There’s nothing more I want right now than to be sitting seaside, basking in the sun and enjoying some fresh seafood. Though the current state of the world has put any wish of travel on hold, leaving me confined to my parent’s humble suburban Virginia abode. But there’s no reason I can’t bring the flavors of fresh seafood home. The best (and easiest!) way I’ve resolved to do so is by preparing some plates of ceviche and aguachile.
Ceviche and aguachile have a lot in common, both in ingredients and preparation. At its simplest, ceviche is made with slices or chunks of fish (and often shellfish) mixed with an acidic marinade, which includes some sort of citrus juice. The citrus gives the fish an opaque appearance and firm texture as if it were cooked, while still maintaining a tender and translucent center. Aguachile, also known as Mexican ceviche, is similarly made with raw shrimp or other types of fish that are pulverized with water, hence the name. The key distinction between the two is that while ceviche is marinated for anywhere from five to 30 minutes for optimal curing time, aguachile is simply tossed with lime juice and served immediately, making it sashimi-raw when eaten.
Though it’s important to buy sushi-grade fish when making ceviche, it’s imperative when making aguachile due to its lack of curing time. When making either, opt for the freshest fish you can find, and ditch anything that’s been frozen if you can.
The spicy and citrusy flavors of ceviche and aguachile vary and are really up to your imagination, but these recipes give you an idea of where to start. From classic shrimp aguachile and Peruvian-style ceviche to an arctic char aguachile with mint and a Peruvian-Japanese fusion dish, these are our favorite ways to bring the taste of fresh seafood home.
For aguachile that’s as classic as it gets, reach for cucumbers, chilies, onions, and lime juice. Though we like to pulverize the chilies with a mortar and pestle to extract the most flavor, it can easily be done with an immersion blender, too. Since aguachile is normally served raw, we like to cure the shrimp with a bit of salt and pop it in the fridge while prepping the other ingredients. Serve with avocados and tostadas for an unbelievably delicious yet simple dish.
Peruvian-style fish ceviche is as easy as it gets. To keep with tradition, use fresh ocean fish such as sea bass, grouper, or striped bass. Though lime juice is common, you can also use other citrus like lemon or sour orange juice, or even a combination. Mix the fish, citrus juice, onion, cilantro, and jalapeño together and allow to marinate for about five minutes. We recommend serving it with boiled corn and sweet potatoes, just as they would in Peru.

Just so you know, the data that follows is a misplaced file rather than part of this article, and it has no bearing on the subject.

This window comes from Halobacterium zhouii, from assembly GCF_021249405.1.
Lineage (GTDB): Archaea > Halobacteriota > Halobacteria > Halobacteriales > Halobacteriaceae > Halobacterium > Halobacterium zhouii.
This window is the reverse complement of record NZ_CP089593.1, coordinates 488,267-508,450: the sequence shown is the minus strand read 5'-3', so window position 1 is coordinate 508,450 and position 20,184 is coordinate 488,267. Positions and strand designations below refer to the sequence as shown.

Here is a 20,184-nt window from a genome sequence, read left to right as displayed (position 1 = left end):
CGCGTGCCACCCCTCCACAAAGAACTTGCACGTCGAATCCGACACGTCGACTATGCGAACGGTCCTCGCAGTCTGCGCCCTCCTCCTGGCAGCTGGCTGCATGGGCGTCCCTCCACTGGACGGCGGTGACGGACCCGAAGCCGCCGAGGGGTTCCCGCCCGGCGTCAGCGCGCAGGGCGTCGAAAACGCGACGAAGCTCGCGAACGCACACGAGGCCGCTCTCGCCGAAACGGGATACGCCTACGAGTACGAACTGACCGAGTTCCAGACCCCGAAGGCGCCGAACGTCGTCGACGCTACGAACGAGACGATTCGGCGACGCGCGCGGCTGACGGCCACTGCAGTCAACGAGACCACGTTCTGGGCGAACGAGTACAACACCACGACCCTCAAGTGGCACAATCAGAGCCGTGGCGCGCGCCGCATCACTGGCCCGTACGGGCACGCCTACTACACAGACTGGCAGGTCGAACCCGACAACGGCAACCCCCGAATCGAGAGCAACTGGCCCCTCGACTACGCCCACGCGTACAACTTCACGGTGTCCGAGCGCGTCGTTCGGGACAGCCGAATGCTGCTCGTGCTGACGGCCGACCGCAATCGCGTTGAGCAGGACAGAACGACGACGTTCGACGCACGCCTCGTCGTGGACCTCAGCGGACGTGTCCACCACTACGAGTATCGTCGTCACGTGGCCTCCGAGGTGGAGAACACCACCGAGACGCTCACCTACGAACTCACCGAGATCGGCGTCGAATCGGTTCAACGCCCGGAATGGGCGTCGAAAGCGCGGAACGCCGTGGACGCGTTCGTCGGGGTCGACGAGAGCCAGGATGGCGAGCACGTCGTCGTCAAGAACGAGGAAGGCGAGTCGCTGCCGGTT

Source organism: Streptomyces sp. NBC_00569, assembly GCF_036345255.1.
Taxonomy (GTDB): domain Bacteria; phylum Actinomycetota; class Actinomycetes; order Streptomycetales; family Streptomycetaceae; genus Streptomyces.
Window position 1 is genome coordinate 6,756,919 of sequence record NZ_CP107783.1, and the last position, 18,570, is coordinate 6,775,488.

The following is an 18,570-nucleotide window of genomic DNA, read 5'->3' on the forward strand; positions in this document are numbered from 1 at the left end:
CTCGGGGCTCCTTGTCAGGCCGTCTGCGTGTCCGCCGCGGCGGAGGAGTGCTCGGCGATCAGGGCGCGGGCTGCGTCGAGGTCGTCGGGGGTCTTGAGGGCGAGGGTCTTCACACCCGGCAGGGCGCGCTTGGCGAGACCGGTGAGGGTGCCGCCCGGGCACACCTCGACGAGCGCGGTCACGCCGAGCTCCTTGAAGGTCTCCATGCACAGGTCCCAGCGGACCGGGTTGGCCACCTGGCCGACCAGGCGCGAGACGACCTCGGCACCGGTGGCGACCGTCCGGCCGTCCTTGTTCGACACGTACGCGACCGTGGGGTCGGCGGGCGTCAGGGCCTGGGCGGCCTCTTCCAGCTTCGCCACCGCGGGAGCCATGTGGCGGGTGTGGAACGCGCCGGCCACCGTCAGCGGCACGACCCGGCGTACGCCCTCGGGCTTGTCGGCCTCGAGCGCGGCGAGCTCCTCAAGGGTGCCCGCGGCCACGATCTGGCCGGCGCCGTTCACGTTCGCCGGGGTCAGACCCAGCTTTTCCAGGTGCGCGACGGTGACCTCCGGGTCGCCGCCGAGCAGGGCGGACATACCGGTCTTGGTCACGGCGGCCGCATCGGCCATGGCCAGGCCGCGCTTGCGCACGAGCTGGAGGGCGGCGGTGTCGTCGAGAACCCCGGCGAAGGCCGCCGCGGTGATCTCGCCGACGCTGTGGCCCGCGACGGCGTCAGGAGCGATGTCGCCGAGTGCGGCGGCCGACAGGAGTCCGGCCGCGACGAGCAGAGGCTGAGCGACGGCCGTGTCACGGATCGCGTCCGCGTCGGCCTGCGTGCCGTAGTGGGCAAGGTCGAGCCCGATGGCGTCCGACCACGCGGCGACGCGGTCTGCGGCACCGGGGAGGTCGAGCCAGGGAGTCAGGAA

Though much about coctel de camarones classifies it as a distant cousin of ceviche, it’s no less worthy of a spot among your appetizers. Unlike Peruvian-style ceviche, it’s made with cooked shrimp or any other seafood you can find (think lobster, oysters, and octopus). And instead of the fresh aromatics that accompany traditional ceviche, here we dress it with ketchup, mayonnaise, and hot sauce. Serve atop saltine crackers for a variety of flavors and textures with each bite.
Spice things up with this aguachile, which features super-hot habanero chilies. Fresh arctic char takes the place of raw shrimp, jicama subs in for cucumber, and coriander seed and mint add extra flavor. The best way to prep the fish is to cut the fillet in half lengthwise, then cut the halves crosswise into thin slices. If you can’t find sashimi-grade arctic char, you can opt for other sashimi-grade fish such as salmon or scallops.
Here, we swap out the shrimp found in traditional aguachile for sweet raw scallops. They’re tossed with the same ingredients—lime juice, jalapeño chilies, cucumber, and red onion—and are also served with avocado and tostadas (and beer or tequila, if you like). Since most scallops are treated with a chemical for moisture retention before being sold, be sure to look for never-frozen “dry” scallops that are sold as is from the ocean.
When using lobster to make ceviche, it’s best when par-cooked—the key is to make sure you don’t overcook it. We like to plunge it into boiling water for just a bit (about a minute and a half for the tails, and three minutes for the claws) before halting the cooking in an ice bath. This should cook the lobster enough so that it pulls away easily from the shell while still translucent in the center. To prevent the lobster from curling while cooking, poke a couple of bamboo skewers through the tail before boiling. Once the cooking is out of the way, all that’s left to do is dress with lime, shallots, cilantro, and jalapeño—or whatever other aromatics you like.
Tiradito combines elements of Japanese sashimi with Peruvian ceviche for fresh, flavorful results. The dish replaces the smaller chunks of fish found in ceviche with large sashimi-style slices. So long as your fish is fresh and sashimi-grade, you can use whatever you like, such as salmon, yellowtail, fluke, or corvina. A blender makes quick work of the leche de tigre sauce, which includes yellow aji amarillo chili peppers, ginger, garlic, fresh lime juice, and cilantro. Spoon the sauce over the fish for a bright dish that’s full of flavor.
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